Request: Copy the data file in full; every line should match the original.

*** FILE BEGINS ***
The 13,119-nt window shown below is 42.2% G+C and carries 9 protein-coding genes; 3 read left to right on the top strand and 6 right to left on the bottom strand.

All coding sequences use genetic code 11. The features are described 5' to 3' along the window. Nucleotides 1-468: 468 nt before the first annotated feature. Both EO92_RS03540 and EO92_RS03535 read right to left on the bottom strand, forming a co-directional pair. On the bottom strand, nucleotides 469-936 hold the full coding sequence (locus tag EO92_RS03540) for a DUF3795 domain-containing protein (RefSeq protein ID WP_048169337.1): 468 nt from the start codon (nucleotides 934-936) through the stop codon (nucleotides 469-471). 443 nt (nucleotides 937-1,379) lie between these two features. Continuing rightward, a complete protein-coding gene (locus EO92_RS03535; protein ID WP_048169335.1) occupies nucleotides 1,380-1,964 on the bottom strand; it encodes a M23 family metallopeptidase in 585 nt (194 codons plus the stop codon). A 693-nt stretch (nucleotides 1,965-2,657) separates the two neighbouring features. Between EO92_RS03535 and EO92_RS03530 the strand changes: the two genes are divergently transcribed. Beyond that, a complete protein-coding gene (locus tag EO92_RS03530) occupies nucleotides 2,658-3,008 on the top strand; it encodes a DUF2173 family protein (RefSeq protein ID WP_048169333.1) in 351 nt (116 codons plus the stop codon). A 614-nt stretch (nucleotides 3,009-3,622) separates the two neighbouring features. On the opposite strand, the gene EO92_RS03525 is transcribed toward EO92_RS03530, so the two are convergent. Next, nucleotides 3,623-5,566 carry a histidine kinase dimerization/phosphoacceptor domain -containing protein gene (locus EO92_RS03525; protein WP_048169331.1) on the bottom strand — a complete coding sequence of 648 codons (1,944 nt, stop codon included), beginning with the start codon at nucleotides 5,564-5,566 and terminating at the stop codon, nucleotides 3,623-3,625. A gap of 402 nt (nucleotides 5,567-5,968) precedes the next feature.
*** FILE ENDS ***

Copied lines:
The 13,119-nt window shown below is 42.2% G+C and carries 9 protein-coding genes; 3 read left to right on the top strand and 6 right to left on the bottom strand.

All coding sequences use genetic code 11. The features are described 5' to 3' along the window. Nucleotides 1-468: 468 nt before the first annotated feature. Both EO92_RS03540 and EO92_RS03535 read right to left on the bottom strand, forming a co-directional pair. On the bottom strand, nucleotides 469-936 hold the full coding sequence (locus tag EO92_RS03540) for a DUF3795 domain-containing protein (RefSeq protein ID WP_048169337.1): 468 nt from the start codon (nucleotides 934-936) through the stop codon (nucleotides 469-471). 443 nt (nucleotides 937-1,379) lie between these two features. Continuing rightward, a complete protein-coding gene (locus EO92_RS03535; protein ID WP_048169335.1) occupies nucleotides 1,380-1,964 on the bottom strand; it encodes a M23 family metallopeptidase in 585 nt (194 codons plus the stop codon). A 693-nt stretch (nucleotides 1,965-2,657) separates the two neighbouring features. Between EO92_RS03535 and EO92_RS03530 the strand changes: the two genes are divergently transcribed. Beyond that, a complete protein-coding gene (locus tag EO92_RS03530) occupies nucleotides 2,658-3,008 on the top strand; it encodes a DUF2173 family protein (RefSeq protein ID WP_048169333.1) in 351 nt (116 codons plus the stop codon). A 614-nt stretch (nucleotides 3,009-3,622) separates the two neighbouring features. On the opposite strand, the gene EO92_RS03525 is transcribed toward EO92_RS03530, so the two are convergent. Next, nucleotides 3,623-5,566 carry a histidine kinase dimerization/phosphoacceptor domain -containing protein gene (locus EO92_RS03525; protein WP_048169331.1) on the bottom strand — a complete coding sequence of 648 codons (1,944 nt, stop codon included), beginning with the start codon at nucleotides 5,564-5,566 and terminating at the stop codon, nucleotides 3,623-3,625. A gap of 402 nt (nucleotides 5,567-5,968) precedes the next feature.